I can’t quibble with the conclusion here that specific, on-the-record findings are necessary to support a deviation from the guidelines. Under this case, it appears that those findings would necessarily include not only why and how one or more deviation factors applies, but also what are the specific findings of the court as to how the additional sum is calculated.
I do have a minor quibble with the bold language above. If there is proof in the record that Matthew receives some farming income, even if it is unclear, doesn’t the chancellor’s finding that it exists resolve that issue? It is the judge’s job to make that call based on what he finds to be the credible evidence.
When you have a case such as this where the chancellor has not fleshed out his findings, file a R59 motion and ask the judge to support his findings in the record. Post-trial motions were filed in this case, but it is not clear whether that particular request was made.
Also, if you represent the party trying to benefit from the side income, always make sure you put some proof in the record to quantify it. Ask questions on cross examination to get a number or a range. Look at tax returns and get them into the record; sometimes people report at least part of side income to avoid IRS problems. Get youor client to testify to her experience (e.g., “When we lived together he would give me hundred dollar bills a couple of times a month for groceries, and he would peel them off of a thick wad of hundreds that he carried around.”)
December 9, 2013 § 3 Comments
NOTE … If you have any interest at all in this issue, you should read Paul Snow’s comment to this post.
I posted here about the MSSC case, Hays v. Alexander, which I thought may have laid to rest the issue of a court-created duty of support for adult disabled children.
Well, hold on while I slam on the brakes, and I hope I’m not giving anybody whiplash.
This appeared on the MSSC decisions web page last Thursday:
John W. Ravenstein v. Elisha Ravenstein (Hawkins)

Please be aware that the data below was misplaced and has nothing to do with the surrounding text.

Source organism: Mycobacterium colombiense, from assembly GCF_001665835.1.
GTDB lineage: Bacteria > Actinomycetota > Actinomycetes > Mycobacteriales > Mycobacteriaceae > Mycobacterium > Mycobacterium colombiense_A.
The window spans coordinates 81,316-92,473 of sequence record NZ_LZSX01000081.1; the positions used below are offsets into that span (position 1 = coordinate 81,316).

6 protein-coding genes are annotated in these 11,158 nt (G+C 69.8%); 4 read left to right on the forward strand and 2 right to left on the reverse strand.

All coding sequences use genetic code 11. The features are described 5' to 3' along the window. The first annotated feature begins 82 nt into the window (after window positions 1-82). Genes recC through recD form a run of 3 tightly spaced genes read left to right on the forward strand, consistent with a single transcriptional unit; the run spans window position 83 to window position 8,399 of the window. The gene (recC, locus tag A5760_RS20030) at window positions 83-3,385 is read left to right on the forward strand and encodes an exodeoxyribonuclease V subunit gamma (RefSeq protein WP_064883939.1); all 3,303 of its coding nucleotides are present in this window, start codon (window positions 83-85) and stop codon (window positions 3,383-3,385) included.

- ; Madison Chancery Court; LC Case #: 96-350-B; Ruling Date: 04/18/2012; Ruling Judge: Cynthia Brewer; Disposition: On the Court’s own motion, the parties are directed to file the original and nine copies of supplemental briefs, and to serve a copy of the briefs on the Office of the Attorney General, addressing whether equal protection would be violated by an interpretation that child support may not be ordered for adult children who are mentally or physically incapable of self-support under Sections 93-5-23 and 93-11-65, given the mandate of Section 43-19-33 that a certain class of people may receive such support, due on the following schedule: within 30 days of the entry of this order John shall file his supplemental brief which shall not exceed 25 pages; within 30 days of the service of John’s supplemental brief, Elisha shall file her supplemental brief which shall not exceed 25 pages; and within 14 days of the service of Elisha’s supplemental brief, John may file a supplemental reply brief which shall not exceed 10 pages. The Clerk of this Court shall serve a copy of this order on the attorneys of record, as well as on the Office of the Attorney General. If the Attorney General chooses to file a brief, it shall be due within 30 days of the service of Elisha’s supplemental brief and shall not exceed 25 pages. Lamar, J., Disagrees. Order entered.